A report by The Patients Association (this appears to be an organisation that has done away with apostrophes – I just thought I would say that in case you thought it was I who were remiss) bewails its perception of GP services being increasingly difficult to get hold of. It is entitled ‘Primary Care: Access Denied’ and you can see a synopsis of it on http://www.patients-association.com/default.aspx?tabid=80&Id=108 .
Well, speaking from the perspective of a patient who was himself once a doctor at the sharp end of primary care, I can feel some sympathy. But I also know quite a bit about the constraints that bedevil general practitioners and their nursing colleagues in the community. The fact is that their political and professional masters have dumped upon them such a mountain of stuff they are expected to achieve that has nothing to do with face to face interaction with actual patients that they have far fewer hours to spend in the consulting room than they did, oh, twenty or thirty years ago when I was still hard at it: targets to be met; reports to be compiled; meetings to be held; and the complete nonsense they call ‘revalidation’ – a hugely time demanding tick-box exercise that purports to ensure that never again with a Shipman loom up among us. It is actually a joke, only not a very funny one. Harold Shipman will be laughing in his grave (we GPs know he would have passed Revalidation with flying colours).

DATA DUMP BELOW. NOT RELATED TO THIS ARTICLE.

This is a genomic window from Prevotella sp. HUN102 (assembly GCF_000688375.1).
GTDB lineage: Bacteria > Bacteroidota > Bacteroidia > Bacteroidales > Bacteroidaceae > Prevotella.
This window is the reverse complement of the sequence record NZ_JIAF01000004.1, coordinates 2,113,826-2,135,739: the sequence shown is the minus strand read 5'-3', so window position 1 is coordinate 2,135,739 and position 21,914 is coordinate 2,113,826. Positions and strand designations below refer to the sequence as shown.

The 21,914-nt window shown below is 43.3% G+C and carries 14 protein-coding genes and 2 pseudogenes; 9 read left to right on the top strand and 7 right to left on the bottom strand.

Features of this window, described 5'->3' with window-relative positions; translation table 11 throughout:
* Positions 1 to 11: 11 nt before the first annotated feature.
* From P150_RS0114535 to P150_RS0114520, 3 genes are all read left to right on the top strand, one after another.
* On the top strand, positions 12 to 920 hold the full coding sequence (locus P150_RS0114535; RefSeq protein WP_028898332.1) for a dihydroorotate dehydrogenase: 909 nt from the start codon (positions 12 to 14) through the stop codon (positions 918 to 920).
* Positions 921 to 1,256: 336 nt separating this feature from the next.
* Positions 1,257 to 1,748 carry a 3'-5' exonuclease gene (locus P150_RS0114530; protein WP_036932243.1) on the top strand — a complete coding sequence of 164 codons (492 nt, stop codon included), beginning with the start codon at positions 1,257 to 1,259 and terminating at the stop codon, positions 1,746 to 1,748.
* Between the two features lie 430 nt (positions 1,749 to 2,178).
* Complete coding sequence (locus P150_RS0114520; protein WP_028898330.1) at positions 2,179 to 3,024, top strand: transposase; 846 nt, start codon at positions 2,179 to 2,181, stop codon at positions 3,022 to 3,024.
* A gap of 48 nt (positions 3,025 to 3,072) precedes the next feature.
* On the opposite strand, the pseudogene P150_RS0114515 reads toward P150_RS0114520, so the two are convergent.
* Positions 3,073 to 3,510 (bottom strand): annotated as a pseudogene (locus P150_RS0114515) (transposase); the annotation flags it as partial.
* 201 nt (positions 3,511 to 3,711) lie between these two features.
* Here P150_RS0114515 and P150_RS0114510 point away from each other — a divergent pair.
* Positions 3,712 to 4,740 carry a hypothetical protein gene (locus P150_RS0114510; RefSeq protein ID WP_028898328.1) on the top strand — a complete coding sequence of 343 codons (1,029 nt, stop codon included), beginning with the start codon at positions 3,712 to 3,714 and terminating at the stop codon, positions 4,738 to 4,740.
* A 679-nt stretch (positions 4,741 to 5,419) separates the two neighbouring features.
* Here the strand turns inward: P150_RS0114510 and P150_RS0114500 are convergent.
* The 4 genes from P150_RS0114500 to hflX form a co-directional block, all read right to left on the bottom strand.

But there are other factors too that stymie the efficient functioning and delivery of care by the NHS. For example, the monumental waste that is inherent in it, such as vast and costly IT schemes that come apart and are ditched (I was gobsmacked when I first saw a skip full of redundant computer monitors outside an office. Such a sight has become commonplace now, and I would lay odds that a goodly number of those offices are NHS premises).
But the single greatest impediment that in my view the Patients Association ought to but never does address and mean it is the way those they claim to champion actually use (and misuse) the National Health Service. What have they to say about appointments made with the GP or nurse that are never kept? What have they to say about the hundreds of thousands of pounds worth of drugs that are prescribed but never taken? What have they to say about appointments demanded by patients for the sole reason that they can get over-the-counter drugs free (paracetamol, mouth washes, moisturising creams etc.) on a prescription exempted from charge. And don’t tell me that the GP should resist such requests: as likely as not such a refusal would result in a complaint that can take hours to respond to and resolve properly. The list goes on.
There are individual instances that beggar belief. Once, when I was running a Saturday morning surgery a patient rang and asked if I could look across the street to see if the launderette was open. You don’t believe me, do you? Well, don’t if you don’t want to. The Patients Association might be happier to put it about that the reason we gave up on Saturday morning surgeries was because we wanted to spend more time on the golf course.
Believe what you want. I worked bloody hard in general practice for 40 years. Much of it I enjoyed. But like many of my colleagues, I don’t think it is a job worth doing any more.